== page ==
With nearly 14 million American children, or about 19 percent, considered obese, few doubted Mrs. Obama’s intentions. And with more than 30 million children participating in the National School Lunch Program, school meals were a powerful way to target poor diets. Of that total, 22 million children are from low-income families.
But the cost and prescriptions of her policies had detractors from the beginning: beef-and-potato state lawmakers, libertarians and camera-ready conservatives like Sarah Palin, who showed up to events carrying cookies and accused Mrs. Obama of robbing children of dessert.
“The school breakfast and lunch programs have been riddled with waste for a long time, plate waste being one, and that turns into financial waste,” said Jonathan Butcher, a senior policy analyst at the conservative Heritage Foundation.
“Clearly, no one wants kids to be served unhealthy foods,” he added, but if nutrition requirements lead to children throwing away the food offered, the standards are pointless.
The Agriculture Department said the changes reflected requests made over the past two years by those at schools who serve meals to children and teenagers. The department plans to release a regulatory analysis and to open the public comment period this month.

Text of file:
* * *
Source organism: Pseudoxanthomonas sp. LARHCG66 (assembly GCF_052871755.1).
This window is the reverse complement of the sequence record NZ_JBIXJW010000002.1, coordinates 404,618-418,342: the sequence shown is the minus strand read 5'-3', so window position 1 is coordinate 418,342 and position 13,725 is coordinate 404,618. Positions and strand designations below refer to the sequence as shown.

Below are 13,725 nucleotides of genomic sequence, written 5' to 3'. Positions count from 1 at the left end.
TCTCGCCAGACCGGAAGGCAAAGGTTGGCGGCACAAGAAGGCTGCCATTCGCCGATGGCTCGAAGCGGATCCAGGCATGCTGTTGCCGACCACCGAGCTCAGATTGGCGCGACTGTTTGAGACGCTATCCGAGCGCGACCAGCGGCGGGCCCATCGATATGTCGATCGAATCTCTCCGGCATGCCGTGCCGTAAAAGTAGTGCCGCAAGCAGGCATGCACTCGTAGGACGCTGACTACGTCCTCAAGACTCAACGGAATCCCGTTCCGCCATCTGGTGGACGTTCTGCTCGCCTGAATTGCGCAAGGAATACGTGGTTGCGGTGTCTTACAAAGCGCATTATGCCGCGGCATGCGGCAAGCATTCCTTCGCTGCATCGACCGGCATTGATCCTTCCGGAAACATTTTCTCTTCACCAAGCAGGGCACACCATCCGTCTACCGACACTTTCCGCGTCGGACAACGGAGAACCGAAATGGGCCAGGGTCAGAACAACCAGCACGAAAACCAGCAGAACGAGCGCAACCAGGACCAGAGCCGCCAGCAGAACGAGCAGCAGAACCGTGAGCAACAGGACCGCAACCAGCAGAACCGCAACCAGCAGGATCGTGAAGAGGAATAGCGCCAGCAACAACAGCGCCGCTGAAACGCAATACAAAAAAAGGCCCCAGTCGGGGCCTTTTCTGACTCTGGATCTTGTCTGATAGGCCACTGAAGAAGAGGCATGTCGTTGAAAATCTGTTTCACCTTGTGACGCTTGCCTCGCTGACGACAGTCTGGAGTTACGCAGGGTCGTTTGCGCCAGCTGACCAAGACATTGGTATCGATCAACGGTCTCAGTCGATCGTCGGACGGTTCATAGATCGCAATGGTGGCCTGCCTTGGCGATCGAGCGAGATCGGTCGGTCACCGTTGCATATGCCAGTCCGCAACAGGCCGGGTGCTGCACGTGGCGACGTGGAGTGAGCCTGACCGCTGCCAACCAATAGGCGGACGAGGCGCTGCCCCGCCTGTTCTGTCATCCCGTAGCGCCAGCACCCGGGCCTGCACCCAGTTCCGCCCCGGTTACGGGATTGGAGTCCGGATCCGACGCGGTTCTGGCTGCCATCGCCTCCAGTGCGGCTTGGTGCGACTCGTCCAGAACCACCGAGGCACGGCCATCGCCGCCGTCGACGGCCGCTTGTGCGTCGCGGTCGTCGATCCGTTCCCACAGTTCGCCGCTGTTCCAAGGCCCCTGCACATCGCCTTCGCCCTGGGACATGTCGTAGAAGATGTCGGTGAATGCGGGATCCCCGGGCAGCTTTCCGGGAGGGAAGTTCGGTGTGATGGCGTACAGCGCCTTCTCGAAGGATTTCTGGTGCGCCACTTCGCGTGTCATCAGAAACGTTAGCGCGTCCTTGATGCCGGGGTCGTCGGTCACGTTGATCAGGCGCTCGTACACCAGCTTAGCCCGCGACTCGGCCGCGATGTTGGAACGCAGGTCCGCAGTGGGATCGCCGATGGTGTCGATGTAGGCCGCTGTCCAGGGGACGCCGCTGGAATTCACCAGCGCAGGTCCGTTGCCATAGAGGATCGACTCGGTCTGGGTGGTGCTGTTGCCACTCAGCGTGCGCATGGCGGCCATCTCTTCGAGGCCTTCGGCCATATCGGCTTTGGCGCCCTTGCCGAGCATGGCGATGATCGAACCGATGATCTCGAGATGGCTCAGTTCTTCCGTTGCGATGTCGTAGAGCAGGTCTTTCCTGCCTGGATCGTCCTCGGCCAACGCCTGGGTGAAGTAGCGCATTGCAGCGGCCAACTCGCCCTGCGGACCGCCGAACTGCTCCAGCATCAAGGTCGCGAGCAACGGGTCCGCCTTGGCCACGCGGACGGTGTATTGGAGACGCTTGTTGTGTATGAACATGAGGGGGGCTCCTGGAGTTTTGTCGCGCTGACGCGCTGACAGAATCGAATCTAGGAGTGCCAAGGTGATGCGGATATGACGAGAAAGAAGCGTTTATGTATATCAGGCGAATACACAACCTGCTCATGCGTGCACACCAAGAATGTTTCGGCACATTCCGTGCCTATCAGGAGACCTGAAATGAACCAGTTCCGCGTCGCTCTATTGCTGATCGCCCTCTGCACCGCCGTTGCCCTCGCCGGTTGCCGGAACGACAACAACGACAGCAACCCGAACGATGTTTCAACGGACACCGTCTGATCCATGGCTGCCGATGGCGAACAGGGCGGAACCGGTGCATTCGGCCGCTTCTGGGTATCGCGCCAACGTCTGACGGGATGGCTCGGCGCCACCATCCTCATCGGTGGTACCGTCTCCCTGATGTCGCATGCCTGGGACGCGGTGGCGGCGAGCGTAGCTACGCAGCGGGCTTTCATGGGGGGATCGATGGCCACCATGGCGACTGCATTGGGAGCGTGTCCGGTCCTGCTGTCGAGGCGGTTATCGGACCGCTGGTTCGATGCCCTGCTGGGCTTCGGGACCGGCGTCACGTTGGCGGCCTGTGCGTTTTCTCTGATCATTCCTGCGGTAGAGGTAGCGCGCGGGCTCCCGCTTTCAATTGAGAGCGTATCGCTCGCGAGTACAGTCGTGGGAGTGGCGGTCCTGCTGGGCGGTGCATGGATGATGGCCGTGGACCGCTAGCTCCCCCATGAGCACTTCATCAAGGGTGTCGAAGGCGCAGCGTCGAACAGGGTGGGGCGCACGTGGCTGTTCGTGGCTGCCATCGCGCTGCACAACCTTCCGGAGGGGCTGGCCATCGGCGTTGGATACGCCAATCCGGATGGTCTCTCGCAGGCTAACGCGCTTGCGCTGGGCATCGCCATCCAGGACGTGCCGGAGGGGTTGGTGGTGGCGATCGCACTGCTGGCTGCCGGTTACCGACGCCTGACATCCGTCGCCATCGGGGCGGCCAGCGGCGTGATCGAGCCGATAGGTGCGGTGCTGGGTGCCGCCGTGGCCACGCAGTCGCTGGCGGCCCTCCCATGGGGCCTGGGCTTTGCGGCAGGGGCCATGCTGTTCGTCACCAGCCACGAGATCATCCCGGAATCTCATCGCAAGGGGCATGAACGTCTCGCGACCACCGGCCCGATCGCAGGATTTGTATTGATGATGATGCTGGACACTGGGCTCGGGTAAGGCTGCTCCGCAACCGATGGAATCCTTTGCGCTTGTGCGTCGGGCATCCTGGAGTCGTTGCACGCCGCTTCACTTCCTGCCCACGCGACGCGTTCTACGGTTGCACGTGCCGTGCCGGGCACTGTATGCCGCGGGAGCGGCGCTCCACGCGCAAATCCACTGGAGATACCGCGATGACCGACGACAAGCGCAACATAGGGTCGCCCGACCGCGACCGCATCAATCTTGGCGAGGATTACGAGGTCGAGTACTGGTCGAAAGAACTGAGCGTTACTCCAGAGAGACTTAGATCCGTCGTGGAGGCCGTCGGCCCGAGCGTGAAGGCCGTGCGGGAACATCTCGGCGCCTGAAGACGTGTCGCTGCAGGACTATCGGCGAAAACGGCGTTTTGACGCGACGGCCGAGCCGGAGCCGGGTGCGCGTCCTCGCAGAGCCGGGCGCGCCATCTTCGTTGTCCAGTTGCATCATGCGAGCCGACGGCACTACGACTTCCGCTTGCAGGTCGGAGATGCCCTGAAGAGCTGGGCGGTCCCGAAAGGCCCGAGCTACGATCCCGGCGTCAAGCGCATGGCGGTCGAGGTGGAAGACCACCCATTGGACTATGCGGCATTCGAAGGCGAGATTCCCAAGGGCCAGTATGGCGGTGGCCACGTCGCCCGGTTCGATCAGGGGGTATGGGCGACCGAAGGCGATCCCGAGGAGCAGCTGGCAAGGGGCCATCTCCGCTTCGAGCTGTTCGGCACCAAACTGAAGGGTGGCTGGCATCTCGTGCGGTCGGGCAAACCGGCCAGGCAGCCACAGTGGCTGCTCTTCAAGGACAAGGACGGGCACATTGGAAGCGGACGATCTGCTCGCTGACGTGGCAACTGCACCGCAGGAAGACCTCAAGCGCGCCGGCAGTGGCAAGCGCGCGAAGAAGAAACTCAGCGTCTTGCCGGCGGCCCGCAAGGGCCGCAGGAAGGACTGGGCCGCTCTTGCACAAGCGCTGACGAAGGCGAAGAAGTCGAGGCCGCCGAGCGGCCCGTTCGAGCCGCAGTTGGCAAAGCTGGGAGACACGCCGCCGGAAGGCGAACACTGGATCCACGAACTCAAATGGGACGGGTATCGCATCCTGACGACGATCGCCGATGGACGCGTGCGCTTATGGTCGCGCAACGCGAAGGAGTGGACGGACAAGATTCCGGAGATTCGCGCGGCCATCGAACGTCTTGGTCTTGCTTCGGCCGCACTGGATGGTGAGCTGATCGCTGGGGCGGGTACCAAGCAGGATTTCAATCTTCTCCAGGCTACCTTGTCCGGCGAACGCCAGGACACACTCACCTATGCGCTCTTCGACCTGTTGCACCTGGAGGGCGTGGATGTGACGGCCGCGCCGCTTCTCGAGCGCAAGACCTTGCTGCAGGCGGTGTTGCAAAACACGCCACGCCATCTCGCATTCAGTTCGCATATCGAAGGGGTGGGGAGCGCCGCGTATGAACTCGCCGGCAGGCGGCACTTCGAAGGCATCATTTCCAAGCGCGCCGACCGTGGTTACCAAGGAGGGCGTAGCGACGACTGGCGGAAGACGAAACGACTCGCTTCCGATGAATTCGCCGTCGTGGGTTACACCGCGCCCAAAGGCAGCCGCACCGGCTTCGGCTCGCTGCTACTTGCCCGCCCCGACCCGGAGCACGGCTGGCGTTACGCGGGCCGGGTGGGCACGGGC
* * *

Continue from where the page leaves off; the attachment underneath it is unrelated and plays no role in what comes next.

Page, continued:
The proposal is the department’s second attempt to roll back nutrition standards promoted by Mrs. Obama through the 2010 Healthy, Hunger-Free Kids Act, which required schools to serve children fruits and vegetables every day and to offer more whole grain-rich foods and fat-free or low-fat milk. It also required school meal providers to limit calories and reduce saturated fat, trans fat and sodium.
The department finalized a rule in December 2018 that gave school meal providers permission to serve flavored low-fat milk in the National School Lunch Program and school breakfast program. That rule stipulated that only half of the weekly grains must be whole grain-rich, not the 100 percent target of the Healthy, Hunger-Free Kids Act, and it gave providers more time to reduce sodium in meals.
Attorneys general from six states and the District of Columbia and the Center for Science in the Public Interest have sued the department over the December 2018 rule, arguing that the rule puts millions of children at greater risk of health issues.
Friday’s proposal goes further. It allows schools to adjust fruit servings during breakfast, to reduce waste, it said, and to make room for “meats and meat alternates.” Under current regulation, providers must offer one cup of fruit during breakfast for students in kindergarten through 12th grade.